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Re: Coronavirus Thread. Virus v humans

Post by goeagles »

eldanielfire wrote:
goeagles wrote:Also, we have a lot of problems, but you guys make it out like our health care system is 3rd world, which is decidedly not the case. It's horrendously expensive, but it's also one of the best in the world. Most studies you see ranking us low in the OECD are due to cost, not due to the level of care. Take, for example, this graphic:

Image
It's one of the best if you can afford to access it. When a significant proportion of your population regularly makes decisions to not have health issues seen to due to cost, ti's a terrible system. I mean how muhc does the $700 price tag to getting tested for the Corona Virus hamper the ability to track and contain it?
Follow the thread. You had posters claiming we were headed for a unique disaster here because of our health care system. That’s clearly not the case. My understanding is that testing is now free (insurer picks up the whole tab if insured, government picks up tab for uninsured) at point of service.
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message #2527204
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Re: Coronavirus Thread. Virus v humans

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Duff Paddy wrote:
DragsterDriver wrote:https://www.theguardian.com/world/2020/ ... 1585146737

More backstreet engineering i expect.
That would be an absolute game changer
Hope they work... And he hasn't ordered 3.5m pregnancy test kits by mistake.
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Re: Coronavirus Thread. Virus v humans

Post by message #2527204 »

goeagles wrote:
eldanielfire wrote:
goeagles wrote:Also, we have a lot of problems, but you guys make it out like our health care system is 3rd world, which is decidedly not the case. It's horrendously expensive, but it's also one of the best in the world. Most studies you see ranking us low in the OECD are due to cost, not due to the level of care. Take, for example, this graphic:

Image
It's one of the best if you can afford to access it. When a significant proportion of your population regularly makes decisions to not have health issues seen to due to cost, ti's a terrible system. I mean how muhc does the $700 price tag to getting tested for the Corona Virus hamper the ability to track and contain it?
Follow the thread. You had posters claiming we were headed for a unique disaster here because of our health care system. That’s clearly not the case. My understanding is that testing is now free (insurer picks up the whole tab if insured, government picks up tab for uninsured) at point of service.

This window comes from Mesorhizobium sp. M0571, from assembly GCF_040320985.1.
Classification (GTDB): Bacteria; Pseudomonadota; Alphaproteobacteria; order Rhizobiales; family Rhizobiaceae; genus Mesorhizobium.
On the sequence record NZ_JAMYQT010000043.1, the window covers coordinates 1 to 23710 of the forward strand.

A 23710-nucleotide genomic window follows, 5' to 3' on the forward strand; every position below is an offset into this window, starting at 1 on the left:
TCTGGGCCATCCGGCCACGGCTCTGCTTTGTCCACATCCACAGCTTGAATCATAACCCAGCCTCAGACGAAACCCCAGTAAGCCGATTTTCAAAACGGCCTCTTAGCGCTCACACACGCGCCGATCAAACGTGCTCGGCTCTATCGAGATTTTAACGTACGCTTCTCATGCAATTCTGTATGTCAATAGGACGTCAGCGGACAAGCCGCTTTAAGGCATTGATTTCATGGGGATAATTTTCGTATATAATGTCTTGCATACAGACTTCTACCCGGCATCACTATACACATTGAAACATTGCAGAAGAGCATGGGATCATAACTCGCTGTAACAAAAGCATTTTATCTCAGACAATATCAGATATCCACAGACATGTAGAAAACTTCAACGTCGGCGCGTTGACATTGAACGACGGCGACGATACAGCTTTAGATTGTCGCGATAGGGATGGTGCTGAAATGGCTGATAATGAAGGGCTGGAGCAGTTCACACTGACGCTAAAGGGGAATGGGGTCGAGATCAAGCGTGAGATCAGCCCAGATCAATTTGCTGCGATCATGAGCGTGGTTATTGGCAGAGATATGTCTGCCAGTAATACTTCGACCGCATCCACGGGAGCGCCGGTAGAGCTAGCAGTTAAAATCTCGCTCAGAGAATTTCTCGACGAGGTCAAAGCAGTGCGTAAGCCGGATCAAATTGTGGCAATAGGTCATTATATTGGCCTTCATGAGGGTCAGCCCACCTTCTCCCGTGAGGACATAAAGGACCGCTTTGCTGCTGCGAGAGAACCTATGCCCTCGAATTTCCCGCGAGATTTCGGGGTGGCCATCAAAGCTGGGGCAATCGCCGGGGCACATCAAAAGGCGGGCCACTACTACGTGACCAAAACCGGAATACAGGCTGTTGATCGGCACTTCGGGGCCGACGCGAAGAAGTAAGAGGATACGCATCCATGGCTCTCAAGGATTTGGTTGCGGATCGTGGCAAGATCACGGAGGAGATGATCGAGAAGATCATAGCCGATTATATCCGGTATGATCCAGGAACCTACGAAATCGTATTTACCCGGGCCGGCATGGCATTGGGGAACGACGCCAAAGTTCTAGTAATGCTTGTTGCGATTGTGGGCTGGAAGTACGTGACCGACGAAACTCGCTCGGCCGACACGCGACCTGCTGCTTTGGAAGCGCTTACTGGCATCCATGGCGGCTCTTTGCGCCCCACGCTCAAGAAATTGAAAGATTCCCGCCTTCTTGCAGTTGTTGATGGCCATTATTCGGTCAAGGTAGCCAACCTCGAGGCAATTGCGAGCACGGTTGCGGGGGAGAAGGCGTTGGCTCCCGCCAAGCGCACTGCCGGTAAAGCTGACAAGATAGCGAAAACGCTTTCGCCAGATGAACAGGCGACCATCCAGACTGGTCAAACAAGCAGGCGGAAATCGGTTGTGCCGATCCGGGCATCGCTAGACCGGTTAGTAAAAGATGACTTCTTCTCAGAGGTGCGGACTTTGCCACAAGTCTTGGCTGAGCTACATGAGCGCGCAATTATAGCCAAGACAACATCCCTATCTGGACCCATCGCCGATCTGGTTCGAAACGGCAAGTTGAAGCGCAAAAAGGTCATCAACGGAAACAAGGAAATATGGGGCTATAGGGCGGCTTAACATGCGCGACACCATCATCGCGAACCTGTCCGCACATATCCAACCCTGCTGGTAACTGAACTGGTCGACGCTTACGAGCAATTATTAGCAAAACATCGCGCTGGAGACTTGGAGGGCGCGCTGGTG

Sounds a bit commie to me. Won't the insurance industry be ruined?
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Re: Coronavirus Thread. Virus v humans

Post by DragsterDriver »

message #2527204 wrote:
Duff Paddy wrote:
DragsterDriver wrote:https://www.theguardian.com/world/2020/ ... 1585146737

More backstreet engineering i expect.
That would be an absolute game changer
Hope they work... And he hasn't ordered 3.5m pregnancy test kits by mistake.
They might be useful next month :uhoh:

Seem confident and yeah, would be a game changer indeed.
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message #2527204
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Re: Coronavirus Thread. Virus v humans

Post by message #2527204 »

DragsterDriver wrote:
message #2527204 wrote:
Duff Paddy wrote:
DragsterDriver wrote:https://www.theguardian.com/world/2020/ ... 1585146737

More backstreet engineering i expect.
That would be an absolute game changer
Hope they work... And he hasn't ordered 3.5m pregnancy test kits by mistake.
They might be useful next month :uhoh:

Seem confident and yeah, would be a game changer indeed.
More boomers?
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eldanielfire
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Re: Coronavirus Thread. Virus v humans

Post by eldanielfire »

happyhooker wrote:
eldanielfire wrote:
backrow wrote:
eldanielfire wrote:
redderneck wrote:Far be it for me to defend them, but that's a price list. It doesn't indicate old pricing nor does it make clear there is any price increase involved. Mentions a price change. Without a comparator, it's proof of nothing...???
Read the news stories connected with it and on TV Multiple sources confirmed the repricing and raising of prices.

https://www.dailymail.co.uk/news/articl ... es-50.html
Ah now puttingnprices up 50% is a cnunts trick and I hope he goes bust
If it was w standard price increase then could have been already planned. Sadly I don’t think his clientele will vote with their feet once normality resumes
His justification was SD sells cheaply anyway and it would still be below market value. That is true, but it's the taking advantage which matters. I wish there was a realistic alternative to SD around that was similarly as cheap and big.
Decathlon?
Their alright, but not on par with SD clothing or trainer offer.
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Re: Coronavirus Thread. Virus v humans

Post by goeagles »

message #2527204 wrote:
goeagles wrote:
eldanielfire wrote:
goeagles wrote:Also, we have a lot of problems, but you guys make it out like our health care system is 3rd world, which is decidedly not the case. It's horrendously expensive, but it's also one of the best in the world. Most studies you see ranking us low in the OECD are due to cost, not due to the level of care. Take, for example, this graphic:

Image
It's one of the best if you can afford to access it. When a significant proportion of your population regularly makes decisions to not have health issues seen to due to cost, ti's a terrible system. I mean how muhc does the $700 price tag to getting tested for the Corona Virus hamper the ability to track and contain it?